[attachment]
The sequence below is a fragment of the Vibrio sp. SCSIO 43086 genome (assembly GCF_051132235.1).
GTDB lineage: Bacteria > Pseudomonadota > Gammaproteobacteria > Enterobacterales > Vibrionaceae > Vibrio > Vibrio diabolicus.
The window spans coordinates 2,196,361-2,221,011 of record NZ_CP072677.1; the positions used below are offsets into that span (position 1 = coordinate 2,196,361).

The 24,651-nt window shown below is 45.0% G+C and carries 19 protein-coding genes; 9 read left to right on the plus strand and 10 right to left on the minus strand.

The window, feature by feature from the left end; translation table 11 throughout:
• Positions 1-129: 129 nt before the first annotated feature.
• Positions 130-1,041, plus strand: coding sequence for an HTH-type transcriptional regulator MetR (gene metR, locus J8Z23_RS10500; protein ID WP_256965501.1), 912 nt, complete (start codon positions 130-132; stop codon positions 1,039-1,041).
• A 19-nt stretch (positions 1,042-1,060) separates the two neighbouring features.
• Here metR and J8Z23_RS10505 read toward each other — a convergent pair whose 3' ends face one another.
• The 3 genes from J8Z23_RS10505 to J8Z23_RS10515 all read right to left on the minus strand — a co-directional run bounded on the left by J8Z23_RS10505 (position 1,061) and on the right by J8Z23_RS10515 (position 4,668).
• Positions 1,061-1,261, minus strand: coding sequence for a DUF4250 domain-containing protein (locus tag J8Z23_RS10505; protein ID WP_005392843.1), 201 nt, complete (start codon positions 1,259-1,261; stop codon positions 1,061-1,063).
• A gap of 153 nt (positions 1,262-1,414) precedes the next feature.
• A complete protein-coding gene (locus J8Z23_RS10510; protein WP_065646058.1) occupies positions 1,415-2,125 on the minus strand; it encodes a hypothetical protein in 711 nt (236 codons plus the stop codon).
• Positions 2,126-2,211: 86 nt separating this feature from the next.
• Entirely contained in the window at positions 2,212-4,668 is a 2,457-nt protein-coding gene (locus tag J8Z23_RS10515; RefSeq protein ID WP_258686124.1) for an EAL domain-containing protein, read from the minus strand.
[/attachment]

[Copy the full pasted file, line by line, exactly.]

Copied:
The sequence below is a fragment of the Vibrio sp. SCSIO 43086 genome (assembly GCF_051132235.1).
GTDB lineage: Bacteria > Pseudomonadota > Gammaproteobacteria > Enterobacterales > Vibrionaceae > Vibrio > Vibrio diabolicus.
The window spans coordinates 2,196,361-2,221,011 of record NZ_CP072677.1; the positions used below are offsets into that span (position 1 = coordinate 2,196,361).

The 24,651-nt window shown below is 45.0% G+C and carries 19 protein-coding genes; 9 read left to right on the plus strand and 10 right to left on the minus strand.

The window, feature by feature from the left end; translation table 11 throughout:
• Positions 1-129: 129 nt before the first annotated feature.
• Positions 130-1,041, plus strand: coding sequence for an HTH-type transcriptional regulator MetR (gene metR, locus J8Z23_RS10500; protein ID WP_256965501.1), 912 nt, complete (start codon positions 130-132; stop codon positions 1,039-1,041).
• A 19-nt stretch (positions 1,042-1,060) separates the two neighbouring features.
• Here metR and J8Z23_RS10505 read toward each other — a convergent pair whose 3' ends face one another.
• The 3 genes from J8Z23_RS10505 to J8Z23_RS10515 all read right to left on the minus strand — a co-directional run bounded on the left by J8Z23_RS10505 (position 1,061) and on the right by J8Z23_RS10515 (position 4,668).
• Positions 1,061-1,261, minus strand: coding sequence for a DUF4250 domain-containing protein (locus tag J8Z23_RS10505; protein ID WP_005392843.1), 201 nt, complete (start codon positions 1,259-1,261; stop codon positions 1,061-1,063).
• A gap of 153 nt (positions 1,262-1,414) precedes the next feature.
• A complete protein-coding gene (locus J8Z23_RS10510; protein WP_065646058.1) occupies positions 1,415-2,125 on the minus strand; it encodes a hypothetical protein in 711 nt (236 codons plus the stop codon).
• Positions 2,126-2,211: 86 nt separating this feature from the next.
• Entirely contained in the window at positions 2,212-4,668 is a 2,457-nt protein-coding gene (locus tag J8Z23_RS10515; RefSeq protein ID WP_258686124.1) for an EAL domain-containing protein, read from the minus strand.